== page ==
For those of you not familiar with ‘the notorious Maga’, the title refers to the incendiary literary publication more commonly known as Blackwood’s Edinburgh Magazine. Scandal, hot-headed opinion and unequivocal outrage: Maga was a byword for the type of provocative literary criticism which scandalised and intrigued the public in equal measure. As 2017 marks the bicentenary of the first publication of Maga, 2014 seemed like a good time to submit a proposal, giving me three years to complete the writing and research. Maga was in effect launched twice: once in April of 1817, but following low sales and problems with the editorial staff, the eponymous William Blackwood re-launched the magazine in October of that year. This time it immediately grabbed the public’s attention with its seductive and salacious mix of reportage, reviews and satirical sketches. Maga was clever, but not academic; popular, but not populist. It was mass media before the term was coined, and shaped the way we view literature to this day.

Part of the reason that the second Maga was so much more popular than the first was because Blackwood engaged contributors like John Wilson, whose written style set the tone which came to define the magazine. Blackwood’s also attracted the brilliant minds of John Gibson Lockhart, who became famous as the biographer of his father-in-law Sir Walter Scott, James Hogg (better known at the time as the ‘Ettrick Shepherd’), and the Irish eccentric and classicist William Maginn.  The ‘nasty little opium-chewer’, Thomas De Quincey, also wrote for them and writers like Byron, Keats, Shelley and Wordsworth felt the lash of Maga’s sharp tongue in its blistering critiques.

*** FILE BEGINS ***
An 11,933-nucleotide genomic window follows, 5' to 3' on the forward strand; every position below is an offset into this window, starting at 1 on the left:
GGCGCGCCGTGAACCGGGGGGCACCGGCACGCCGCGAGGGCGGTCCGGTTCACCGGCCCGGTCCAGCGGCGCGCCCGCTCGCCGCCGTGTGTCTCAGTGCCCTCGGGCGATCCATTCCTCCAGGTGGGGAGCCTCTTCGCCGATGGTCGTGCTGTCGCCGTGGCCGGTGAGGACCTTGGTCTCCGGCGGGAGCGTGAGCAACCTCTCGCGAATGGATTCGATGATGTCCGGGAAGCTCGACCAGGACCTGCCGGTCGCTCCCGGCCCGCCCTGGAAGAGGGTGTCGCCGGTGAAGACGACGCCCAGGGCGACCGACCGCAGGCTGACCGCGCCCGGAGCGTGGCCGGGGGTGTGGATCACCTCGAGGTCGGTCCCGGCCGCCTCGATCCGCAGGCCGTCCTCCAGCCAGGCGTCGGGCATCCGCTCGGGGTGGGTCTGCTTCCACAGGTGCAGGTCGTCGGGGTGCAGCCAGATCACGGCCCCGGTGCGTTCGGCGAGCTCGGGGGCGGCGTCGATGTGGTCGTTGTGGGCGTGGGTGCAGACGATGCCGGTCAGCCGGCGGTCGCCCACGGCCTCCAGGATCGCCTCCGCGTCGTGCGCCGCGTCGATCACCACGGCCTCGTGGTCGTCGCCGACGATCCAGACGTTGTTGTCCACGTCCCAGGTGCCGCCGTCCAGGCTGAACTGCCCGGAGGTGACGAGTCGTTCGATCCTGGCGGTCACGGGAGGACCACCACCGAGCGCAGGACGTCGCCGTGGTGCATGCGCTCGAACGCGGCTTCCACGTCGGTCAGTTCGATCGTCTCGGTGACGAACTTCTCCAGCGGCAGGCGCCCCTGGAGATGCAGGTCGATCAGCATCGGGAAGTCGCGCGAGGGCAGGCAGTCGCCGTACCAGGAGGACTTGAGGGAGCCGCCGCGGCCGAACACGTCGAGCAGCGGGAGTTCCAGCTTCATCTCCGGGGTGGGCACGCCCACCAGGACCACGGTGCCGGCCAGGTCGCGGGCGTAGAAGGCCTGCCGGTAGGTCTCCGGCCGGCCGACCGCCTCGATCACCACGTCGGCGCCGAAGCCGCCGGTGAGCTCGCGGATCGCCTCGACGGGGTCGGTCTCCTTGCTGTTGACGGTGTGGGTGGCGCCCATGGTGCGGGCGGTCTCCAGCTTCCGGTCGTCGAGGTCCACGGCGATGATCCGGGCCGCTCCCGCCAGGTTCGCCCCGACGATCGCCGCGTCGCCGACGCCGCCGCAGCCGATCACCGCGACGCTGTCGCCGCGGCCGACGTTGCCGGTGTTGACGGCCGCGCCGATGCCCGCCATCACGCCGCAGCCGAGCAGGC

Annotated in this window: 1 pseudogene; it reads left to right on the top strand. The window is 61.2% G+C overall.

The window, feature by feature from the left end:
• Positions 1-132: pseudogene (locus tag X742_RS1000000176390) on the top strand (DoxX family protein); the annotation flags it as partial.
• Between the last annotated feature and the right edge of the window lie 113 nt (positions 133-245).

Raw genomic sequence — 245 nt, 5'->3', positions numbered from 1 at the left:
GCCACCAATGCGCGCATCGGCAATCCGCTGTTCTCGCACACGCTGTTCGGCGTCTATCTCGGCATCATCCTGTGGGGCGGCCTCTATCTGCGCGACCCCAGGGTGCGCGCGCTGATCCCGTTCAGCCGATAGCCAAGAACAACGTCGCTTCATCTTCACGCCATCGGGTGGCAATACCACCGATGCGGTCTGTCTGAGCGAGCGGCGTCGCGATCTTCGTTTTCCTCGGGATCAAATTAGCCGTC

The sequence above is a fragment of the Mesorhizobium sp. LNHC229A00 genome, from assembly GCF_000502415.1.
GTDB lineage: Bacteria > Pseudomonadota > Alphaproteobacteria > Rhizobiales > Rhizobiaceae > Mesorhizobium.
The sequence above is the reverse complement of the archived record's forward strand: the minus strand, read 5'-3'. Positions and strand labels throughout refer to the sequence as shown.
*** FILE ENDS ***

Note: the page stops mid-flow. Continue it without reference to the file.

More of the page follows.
John Wilson by Sir John Watson Gordon (NPG, public domain)

John Wilson by Sir John Watson Gordon (NPG, public domain)

Individual biographies have been written of some Maga’s contributors but the true nature of their genius (and notoriety) is the way these writers used their interchangeable identities to laud or lambast writers, critics and themselves. So successful was this dissembling that to this day little is known about the workings of Blackwood’s. My book will drag the magazine kicking and screaming back into the spotlight, revealing the clever intricacies of its satirical skill and the critical inter-dependency of its writers’ identities.  Maga has been described as ‘a collective consciousness, a narcissistic personality pool, a mutual society’; this book is the first non-academic publication to examine Maga as whole, rather than simply the individuals who contributed to it.

My aim to is write a book of between 90,000 and 100,000 words, divided into between 10 and 15 chapters of between 5 and 10,000 words each. The chapters will focus on the major people and events who contributed to the reputation of Blackwood’s, namely:

  1. William Blackwood: who was he? Blackwood’s kept its name for over 150 years, but who was the mysterious and eponymous ‘Blackwood’?
  2. Pseudonyms and pseudoscience: the 19th century use of pseudonyms is key to understanding Blackwood’s, as its contributors almost always assumed one: but why, how, and who was behind them?
  3. John Wilson: the longest-serving contributor to Blackwood’s, Wilson wrote as both Christopher North and Mordecai Mullion
  4. James Hogg: the Ettrick Shepherd was often mocked by the other contributors for his ‘rural’ style of writing in Scots
  5. John Gibson Lockhart: wrote as William Wastle and Timothy Tickler; also biographer of his father-in-law Sir Walter Scott
  6. William Maginn: the ‘classical embalmer’, also known as The Doctor and Sir Morgan Odoherty
  7. ‘Don Juan Unread’: Wordsworth and Blackwood’s
  8. The Chaldee controversy: taking the literary establishment for a ride
  9. Keats, Shelley and Blackwood’s ‘Cockney School’: mocking the younger Romantics
  10. Byron and Blackwood’s: two great satirists go head to head
  11. Tavern Sages: the boozy tales of the Noctes Ambrosianae

So that’s the plan! Let me know what you think and hopefully I’ll be able to post individual chapters (or parts of chapters) as and when I am able to. Now, just to secure that publishing deal…